2011 to bring recovery, inflation, more euro-pain
The author is a Reuters Breakingviews columnist. The opinions expressed are his own
In 2010, little more than a year after celebrations of the euro’s 10th birthday, the very survival of the currency of the world’s largest economic bloc came under threat – a reminder that the world’s economic foundations are never completely stable. So a prediction that the world will do better than expected in 2011 comes with big caveats.
It has taken extreme measures, primarily ultra-loose monetary policy and much debt creation in the United States and Europe, to recover from the Great Recession. In the process, the seeds of future crises may have been sown — perhaps even in China, the bastion of growth through the recent crisis.
As the year turns, the edges of the euro zone remain the world’s central economic drama. Greece and Ireland have received bailouts. Portugal is making efforts to cut its fiscal deficit, but its very poor trade position – with a current account deficit that is close to one tenth of GDP — and weak banks make an Iberian bailout a near-certainty early in 2011.
Spain may need one, too. It suffers from big government spending and trade deficits. Madrid’s repair efforts are complicated by the autonomy enjoyed by regional governments and unemployment of 20 percent. If a Spanish bailout happens, Italy and Belgium could be next. But these countries should be more resilient. They have stronger industrial sectors, lower external financing needs and higher savings levels.
Despite continuing upheaval, the euro zone will still grow in 2011. Germany’s pick-up in growth reflects the world’s. France and Italy aren’t in such bad shape, either. German exports are again growing fast and will receive further impetus from a weak euro. That’s likely given ongoing uncertainty and low European Central Bank interest rates. A substantial drop to a level of, say, $1.10 by the end of 2011 isn’t impossible.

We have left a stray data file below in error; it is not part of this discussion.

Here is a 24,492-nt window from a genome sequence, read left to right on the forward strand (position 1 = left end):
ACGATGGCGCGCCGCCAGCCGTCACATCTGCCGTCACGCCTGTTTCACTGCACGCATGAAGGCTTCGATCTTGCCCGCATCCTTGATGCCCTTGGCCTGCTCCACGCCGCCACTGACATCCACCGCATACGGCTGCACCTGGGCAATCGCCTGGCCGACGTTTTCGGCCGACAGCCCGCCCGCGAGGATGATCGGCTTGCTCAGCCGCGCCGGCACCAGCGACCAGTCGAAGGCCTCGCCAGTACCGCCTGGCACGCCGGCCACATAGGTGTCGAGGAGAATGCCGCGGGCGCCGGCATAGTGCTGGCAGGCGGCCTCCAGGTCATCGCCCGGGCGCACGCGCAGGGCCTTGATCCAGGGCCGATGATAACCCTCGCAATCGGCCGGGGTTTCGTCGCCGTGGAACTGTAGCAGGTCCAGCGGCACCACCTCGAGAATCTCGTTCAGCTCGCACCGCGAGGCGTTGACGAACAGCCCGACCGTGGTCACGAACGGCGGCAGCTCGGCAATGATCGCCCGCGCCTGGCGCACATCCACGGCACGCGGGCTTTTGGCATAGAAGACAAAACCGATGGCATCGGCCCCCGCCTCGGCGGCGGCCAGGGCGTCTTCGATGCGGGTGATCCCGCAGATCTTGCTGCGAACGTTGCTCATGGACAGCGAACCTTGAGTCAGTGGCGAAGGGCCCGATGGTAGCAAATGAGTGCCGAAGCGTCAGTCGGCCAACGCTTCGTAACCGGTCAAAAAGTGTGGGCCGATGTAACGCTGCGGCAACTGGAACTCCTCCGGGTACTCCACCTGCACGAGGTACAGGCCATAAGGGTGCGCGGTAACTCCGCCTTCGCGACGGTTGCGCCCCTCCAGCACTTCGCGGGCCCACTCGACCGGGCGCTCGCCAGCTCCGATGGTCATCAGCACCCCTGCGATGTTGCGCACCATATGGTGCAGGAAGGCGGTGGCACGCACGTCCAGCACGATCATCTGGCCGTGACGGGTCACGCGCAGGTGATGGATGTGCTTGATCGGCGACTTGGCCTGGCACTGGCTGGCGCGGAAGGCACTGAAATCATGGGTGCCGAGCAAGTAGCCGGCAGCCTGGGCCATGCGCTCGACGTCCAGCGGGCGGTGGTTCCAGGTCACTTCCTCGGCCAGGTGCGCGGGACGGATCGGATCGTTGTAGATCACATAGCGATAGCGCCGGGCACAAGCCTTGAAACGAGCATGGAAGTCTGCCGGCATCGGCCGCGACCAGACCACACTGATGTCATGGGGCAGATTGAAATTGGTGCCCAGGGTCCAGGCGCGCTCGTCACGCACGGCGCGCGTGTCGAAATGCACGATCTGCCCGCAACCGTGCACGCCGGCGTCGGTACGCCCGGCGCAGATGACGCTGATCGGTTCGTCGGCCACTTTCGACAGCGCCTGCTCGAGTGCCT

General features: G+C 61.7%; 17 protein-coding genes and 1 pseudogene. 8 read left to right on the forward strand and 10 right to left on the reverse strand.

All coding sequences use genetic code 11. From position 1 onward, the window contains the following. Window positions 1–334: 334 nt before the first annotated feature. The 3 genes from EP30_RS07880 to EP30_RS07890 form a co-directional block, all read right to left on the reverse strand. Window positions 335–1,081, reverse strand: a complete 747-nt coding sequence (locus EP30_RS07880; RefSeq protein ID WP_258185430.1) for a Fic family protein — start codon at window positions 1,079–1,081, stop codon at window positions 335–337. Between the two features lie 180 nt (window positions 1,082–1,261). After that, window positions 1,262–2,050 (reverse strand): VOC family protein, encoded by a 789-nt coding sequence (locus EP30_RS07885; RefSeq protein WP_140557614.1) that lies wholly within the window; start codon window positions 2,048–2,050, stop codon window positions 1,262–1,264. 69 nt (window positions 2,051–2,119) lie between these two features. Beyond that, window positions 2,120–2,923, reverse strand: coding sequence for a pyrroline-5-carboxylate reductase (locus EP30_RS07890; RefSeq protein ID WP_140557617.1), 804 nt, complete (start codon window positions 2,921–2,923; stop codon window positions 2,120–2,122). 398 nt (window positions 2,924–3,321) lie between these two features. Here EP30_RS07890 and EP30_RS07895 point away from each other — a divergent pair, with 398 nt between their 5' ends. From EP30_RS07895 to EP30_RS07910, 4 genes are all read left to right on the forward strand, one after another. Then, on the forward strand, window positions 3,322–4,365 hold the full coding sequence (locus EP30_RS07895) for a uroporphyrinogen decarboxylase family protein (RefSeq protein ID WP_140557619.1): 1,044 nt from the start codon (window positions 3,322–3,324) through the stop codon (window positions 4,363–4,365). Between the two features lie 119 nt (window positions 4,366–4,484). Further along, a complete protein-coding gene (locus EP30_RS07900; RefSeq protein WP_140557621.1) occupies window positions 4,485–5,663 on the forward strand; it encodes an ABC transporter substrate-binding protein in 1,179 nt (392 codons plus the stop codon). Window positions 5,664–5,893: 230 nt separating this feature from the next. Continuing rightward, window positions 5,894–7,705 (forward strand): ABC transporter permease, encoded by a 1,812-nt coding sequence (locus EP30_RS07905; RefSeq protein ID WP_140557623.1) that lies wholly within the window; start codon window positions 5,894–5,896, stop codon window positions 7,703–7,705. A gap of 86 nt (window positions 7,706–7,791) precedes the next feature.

The dollar, meanwhile, should be on the recovery road. Money-printing by the Federal Reserve and ultra-low Treasury yields have weakened it. Both should end in 2011. After three years the U.S. consumer will stir – cheered by a housing market that appears to have bottomed. A virtuous circle of falling unemployment and rising consumer spending looks possible. U.S. growth may be stronger than markets expect.
That will help Asia’s exporters, led by Japan and China. Chinese growth looks set to remain strong, even though the government is trying to reduce the pace of money supply growth. India, too, is racing ahead, despite high inflation and rising interest rates. New consumers are emerging in Asia. The demand for food, copper, cement, electricity and oil keeps growing. So the commodity price inflation seen in the second half of 2010 may continue and could worsen. Inflation is already a big problem in some emerging economies. It’s likely to break out soon in the West.
In the United States, inflation – especially coupled with accelerating growth – would force the Fed to consider raising interest rates. Though it seems unlikely now, that could happen before the end of 2011. Bond markets that prospered through the deflationary crisis would be hit. Stock investors would have to weigh higher growth against more expensive money.
The result: a resuscitated world, but not a wholly healthy one. In almost every major economy, government deficit and debt will have climbed steeply. The United States will have shown its great capacity to borrow, but even Uncle Sam will have to shift towards unaccustomed austerity. Until that happens, the U.S. consumer and a mammoth trade deficit of some $40 billion a month will again be one side of the world’s imbalances.
For its part, China has maintained growth by permitting soaring foreign exchange reserves and money supply while increasing exports. The Middle Kingdom’s controlled currency is another cause of global economic imbalances. The government might allow the yuan to appreciate sharply if it finds inflation rising fast, which may well happen. But the leadership will also be wary of damaging the export sector and its jobs.
The structure of China’s economy and the staggering money supply growth everywhere during the Great Recession might stoke future crises. But faster global recovery and the return of inflation should be 2011’s main themes, punctuated by euro zone aftershocks. Not to mention the inevitable unforeseen surprises, both good and bad.